It’s strange but true—a great many people all over the world are continually trying to change something that is not in the realm of things they can change. When it’s drastic enough, we see it on the news—generally as some kind of violence toward somebody else. For most of us, however, this tendency goes relatively unnoticed—except perhaps by those you’re trying to mould into the way you think you need them to be. If you’re someone who believes that others need to be different in order for you to feel better, then you’re likely feeling hurt, frustrated, confused, and resentful much of the time. You probably feel as if your life is often spiralling out of control and you don’t know what to do about it.
The Amazing Serenity Prayer
During the many years I attended 12-Step programs for my own addictive behaviours, I heard the Serenity Prayer recited over and over again, quickly and by rote, at the end of every meeting without exception. Everyone had it memorized and we’d all just sing-song our way through it. But I became curious about what this prayer was really saying—what the message behind it actually was—so I began to look at it in some detail, line by line.
I discovered some very intriguing ideas: If we don’t feel serene or calm, we are not fully practicing the amazing guidance of this short but magnificent prayer. If you are the loved one of someone with an addiction, or perhaps an addict yourself, then serenity is not something you’ll have very much of. The roller coaster ride of addiction—however it’s manifesting and affecting you—is never fun or easy. And not only will you not have much, if any, serenity in your life, it will truly become something you’re wanting very much to attain.
To gain this peaceful serenity and resolve what we can about our situations, we first must be willing to accept what we can’t change. When we look deeply enough at what those things are, we realize that this means absolutely everything outside of ourselves: the weather, the past, how fast time is going, how temptingly delicious chocolate tastes—and most especially other people, who we simply cannot change unless they let us. And, of course, when it happens that way, it’s not really a case of us changing anyone else anyway!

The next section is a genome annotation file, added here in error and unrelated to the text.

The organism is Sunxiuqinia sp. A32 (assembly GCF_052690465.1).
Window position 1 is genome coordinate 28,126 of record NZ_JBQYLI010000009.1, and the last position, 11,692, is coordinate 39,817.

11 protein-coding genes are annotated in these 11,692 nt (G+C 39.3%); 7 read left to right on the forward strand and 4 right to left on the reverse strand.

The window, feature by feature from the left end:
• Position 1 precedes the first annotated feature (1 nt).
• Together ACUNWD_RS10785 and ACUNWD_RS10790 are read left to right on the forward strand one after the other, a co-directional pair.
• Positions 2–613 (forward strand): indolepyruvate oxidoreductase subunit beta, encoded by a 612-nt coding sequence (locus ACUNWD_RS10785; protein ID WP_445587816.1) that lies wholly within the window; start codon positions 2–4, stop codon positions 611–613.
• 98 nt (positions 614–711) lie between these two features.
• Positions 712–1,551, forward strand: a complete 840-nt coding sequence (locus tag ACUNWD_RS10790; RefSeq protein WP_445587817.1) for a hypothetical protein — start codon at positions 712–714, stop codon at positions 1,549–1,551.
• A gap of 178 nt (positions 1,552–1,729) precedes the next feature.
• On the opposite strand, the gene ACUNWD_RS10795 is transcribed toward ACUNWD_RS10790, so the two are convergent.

Next we need to look at what we actually can control. After all of my years of wishing I could exert control over the world and pretty much everything in it, I finally had to admit that the only thing any of us can control is—drum roll—ourselves. What we can control and therefore change includes our thoughts, our feelings, our choices, and our reactions. We can solve problems that WE each have, but not the problems someone else has—because those are their responsibility to solve. [Read more…]
A while ago, I was going through my newsfeed on Facebook, when I came across this proclamation:
If it doesn’t open, it’s not your door.
I thought it was one of the most brilliant pieces of wisdom I’d ever heard—so of course I immediately stole it and shared it on my own Facebook page too. And I’ve been using it—with clients, with friends, and with myself—ever since.
How many times have we all tried to manipulate situations and relationships to make them work out the way we wanted? How often have we tried to control people and things we just simply had no control over? Raise your hand if you’ve ever done this—once or maybe a hundred times over.
Sometimes if we try as hard as we can—when we are forceful enough or persistent enough—we can get the outcome we want. Or so we think… But how many of us have had the experience of getting that desired outcome, for a time, only to have it blow up in our face? Why does that happen? Because if it doesn’t open—or if it takes too much manipulation or scheming or controlling to keep it open, it’s truly not the door we’re supposed to walk through.
And at times like that, it’s best to cut our losses and focus on what is ours to do, instead of what isn’t. [Read more…]